After all the swapping and selling had been done to refill the budget, the team was forced to build a new center console to house the electronics. The turn signals, headlights, wiper controls, horn, water pump, fans and hazards are housed on the custom console. An MSD 6A ignition box was also added.
Wheels and tires were sourced from a couple of different brands. For the autocross and show portions of the event, used 14-inch Kumho tires ($200) were mounted on powder-coated stock Miata wheels. Drag tires were mounted on 13-inch BMW wheels for the quarter-mile work.
Once the car was able to move under its own power, it was time for Jamie to get to work making the car look nice for the judges. Since some of the ideas in the original planning stages used more classic machinery, the question was whether to keep the car modern or make it look like a classic. “We debated for a while,” Jamie explains, “and decided that it would keep its modern styling, but we would add subtle, classic details.” The classic-looking mirrors and wing windows are two such touches the team added.
Purchasing a clean car paid off here, since the team didn’t have to deal with rusted panels and rotten floors. A broken rear wing from a Ford Probe was modified and added to the car, while the team devised a clever solution for the dents left by a front license plate bracket: 1972 Ford Torino headlights were countersunk into the bumper cover, yielding a neo-classic look. For more details on the project, check out www.v8miata.homestead.com.
The months leading up the the Challenge see a steady buildup of pre-event chatter on the GRM message board. However, while most competitors were spreading the word about their progress, the Mongrels kept their car mostly a secret.
This led to a good deal of anticipation, made evident by the crowd that gathered around the Mongrels’ trailer at the event, all waiting to see the beast unleashed. Once the car was started, that unmistakable V8 growl gave the competition some idea of what was in store for them that weekend. Although teammates Jamie and Joel could not make the trip to Florida, Chad, Scott and Dennis were ready for a fight.
Friday’s racing consisted of the drag competition, and first place went to a car not too unlike what the Mongrels had built. Erik Lawson’s V8-powered, nitrous-fed Nissan 280ZX posted an 11.486-second pass to take top honors, followed by two other cars running sub-12.5-second times. The Mongrels recorded a still-respectable 12.564-second time.
“I hate getting outrun by a second,” quipped Dennis, adding that he would have liked to have retained the nitrous they had originally installed on the Miata.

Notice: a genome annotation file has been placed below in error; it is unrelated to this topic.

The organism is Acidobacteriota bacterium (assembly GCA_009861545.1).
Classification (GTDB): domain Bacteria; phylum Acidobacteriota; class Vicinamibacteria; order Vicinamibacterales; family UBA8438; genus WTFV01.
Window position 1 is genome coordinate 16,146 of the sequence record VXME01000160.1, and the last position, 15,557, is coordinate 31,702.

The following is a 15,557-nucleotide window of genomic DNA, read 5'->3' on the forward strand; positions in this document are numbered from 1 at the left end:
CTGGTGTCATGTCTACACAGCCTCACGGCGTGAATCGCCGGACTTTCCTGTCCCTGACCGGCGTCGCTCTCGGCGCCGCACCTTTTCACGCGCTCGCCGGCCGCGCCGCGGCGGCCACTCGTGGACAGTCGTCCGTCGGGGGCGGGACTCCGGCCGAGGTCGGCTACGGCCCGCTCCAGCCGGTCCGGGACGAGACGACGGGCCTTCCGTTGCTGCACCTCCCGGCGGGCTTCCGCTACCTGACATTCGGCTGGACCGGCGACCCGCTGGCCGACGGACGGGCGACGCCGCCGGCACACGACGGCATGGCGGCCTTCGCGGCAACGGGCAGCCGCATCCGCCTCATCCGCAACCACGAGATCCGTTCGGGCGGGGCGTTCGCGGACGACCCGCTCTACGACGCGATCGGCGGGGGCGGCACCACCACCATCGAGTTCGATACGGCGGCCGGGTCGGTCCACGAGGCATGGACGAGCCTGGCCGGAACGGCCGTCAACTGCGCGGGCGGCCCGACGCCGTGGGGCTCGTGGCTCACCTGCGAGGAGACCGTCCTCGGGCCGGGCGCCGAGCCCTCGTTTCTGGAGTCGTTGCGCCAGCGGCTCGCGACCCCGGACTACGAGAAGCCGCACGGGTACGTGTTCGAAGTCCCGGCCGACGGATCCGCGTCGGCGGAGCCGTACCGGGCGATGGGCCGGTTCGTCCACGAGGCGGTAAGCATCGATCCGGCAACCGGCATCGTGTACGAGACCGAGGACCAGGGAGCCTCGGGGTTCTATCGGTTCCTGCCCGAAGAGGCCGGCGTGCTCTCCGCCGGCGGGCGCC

Concours judging was spread throughout both days, and once again, the top scorer was not the Mongrel team. Instead, a V8-powered 1969 Datsun 510 walked away with that trophy, while the dogs placed second. Although both cars featured engine swaps, the Datsun team had come up with a different solution for the firewall and pedal interference problems: They mounted the engine to the right of the stock driveshaft tunnel, with most of the powerplant intruding upon the passenger compartment.
The Saturday autocross found yet another winner in the top spot, as a 1988 Mazda 323 GTX took the fastest time of the day with a 48.825-second run. Mongrel Motorsports nabbed second with a 48.913-second lap, an effort no doubt helped by their guest driver, four-time SCCA D Street Prepared Solo II National Champion Steve Hoelscher.
Once scoring was tallied, the Mongrels came out ahead in the overall points race. Their strong finishes in all three events helped them make Challenge history by winning two years in a row with two different cars.
Once the team got the Miata back home, it received even more attention. “The car definitely needed a better cooling system, which it got compliments of Scott and Denny when we returned from the Challenge,” Chad explains. “Other than that, the car is pretty reliable and very streetable in everyday driving.”
It’s a good thing, too, as today the car can be found racing at Cecil County Dragway, autocrossing with the Appalachian Sports Car Club and on the road for fun. According to its members, the team is very happy with their creation. “It’s a blast to drive,” Dennis says.
“It looks classy,” Scott adds. “The silver Miata is the perfect start for the classic look.”
Plans for the $2004 Challenge have just been announced, and once again the Mongrels have inspired another rethinking of the rules. The dogs have won the last two events through their own gargantuan efforts as much as their talent for building cars that explore the limits of the rules, but next year’s event will see a restructuring of the parts-selling provision. For the $2004 Challenge, the total amount of money that can be recouped from all parts car or “parts box” sales cannot exceed $1002. Will the Mongrels return? While the team has made no plans, Dennis teases when asked if they’ll compete again: “Not sure yet—stay tuned.”